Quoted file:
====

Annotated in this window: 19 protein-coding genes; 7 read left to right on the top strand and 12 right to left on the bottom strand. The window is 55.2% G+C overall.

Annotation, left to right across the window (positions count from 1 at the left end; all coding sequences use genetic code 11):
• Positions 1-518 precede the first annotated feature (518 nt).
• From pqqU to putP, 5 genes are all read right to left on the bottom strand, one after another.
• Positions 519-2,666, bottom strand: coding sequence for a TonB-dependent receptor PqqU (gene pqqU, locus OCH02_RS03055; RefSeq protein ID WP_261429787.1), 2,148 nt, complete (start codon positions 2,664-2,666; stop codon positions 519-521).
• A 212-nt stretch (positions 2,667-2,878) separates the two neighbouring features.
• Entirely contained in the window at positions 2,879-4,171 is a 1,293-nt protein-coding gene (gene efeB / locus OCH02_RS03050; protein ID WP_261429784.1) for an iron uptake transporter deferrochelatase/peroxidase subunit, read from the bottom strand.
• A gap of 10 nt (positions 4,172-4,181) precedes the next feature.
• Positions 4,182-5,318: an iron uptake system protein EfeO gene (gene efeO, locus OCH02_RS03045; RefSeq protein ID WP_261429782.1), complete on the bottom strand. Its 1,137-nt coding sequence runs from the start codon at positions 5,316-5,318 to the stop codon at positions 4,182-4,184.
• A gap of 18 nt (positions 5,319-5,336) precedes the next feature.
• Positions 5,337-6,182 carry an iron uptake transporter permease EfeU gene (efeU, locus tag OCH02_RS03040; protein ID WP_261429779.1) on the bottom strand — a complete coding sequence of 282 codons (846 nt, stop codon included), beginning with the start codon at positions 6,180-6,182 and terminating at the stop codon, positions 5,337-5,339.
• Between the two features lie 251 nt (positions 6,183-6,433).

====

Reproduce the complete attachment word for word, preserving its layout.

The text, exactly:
Annotated in this window: 19 protein-coding genes; 7 read left to right on the top strand and 12 right to left on the bottom strand. The window is 55.2% G+C overall.

Annotation, left to right across the window (positions count from 1 at the left end; all coding sequences use genetic code 11):
• Positions 1-518 precede the first annotated feature (518 nt).
• From pqqU to putP, 5 genes are all read right to left on the bottom strand, one after another.
• Positions 519-2,666, bottom strand: coding sequence for a TonB-dependent receptor PqqU (gene pqqU, locus OCH02_RS03055; RefSeq protein ID WP_261429787.1), 2,148 nt, complete (start codon positions 2,664-2,666; stop codon positions 519-521).
• A 212-nt stretch (positions 2,667-2,878) separates the two neighbouring features.
• Entirely contained in the window at positions 2,879-4,171 is a 1,293-nt protein-coding gene (gene efeB / locus OCH02_RS03050; protein ID WP_261429784.1) for an iron uptake transporter deferrochelatase/peroxidase subunit, read from the bottom strand.
• A gap of 10 nt (positions 4,172-4,181) precedes the next feature.
• Positions 4,182-5,318: an iron uptake system protein EfeO gene (gene efeO, locus OCH02_RS03045; RefSeq protein ID WP_261429782.1), complete on the bottom strand. Its 1,137-nt coding sequence runs from the start codon at positions 5,316-5,318 to the stop codon at positions 4,182-4,184.
• A gap of 18 nt (positions 5,319-5,336) precedes the next feature.
• Positions 5,337-6,182 carry an iron uptake transporter permease EfeU gene (efeU, locus tag OCH02_RS03040; protein ID WP_261429779.1) on the bottom strand — a complete coding sequence of 282 codons (846 nt, stop codon included), beginning with the start codon at positions 6,180-6,182 and terminating at the stop codon, positions 5,337-5,339.
• Between the two features lie 251 nt (positions 6,183-6,433).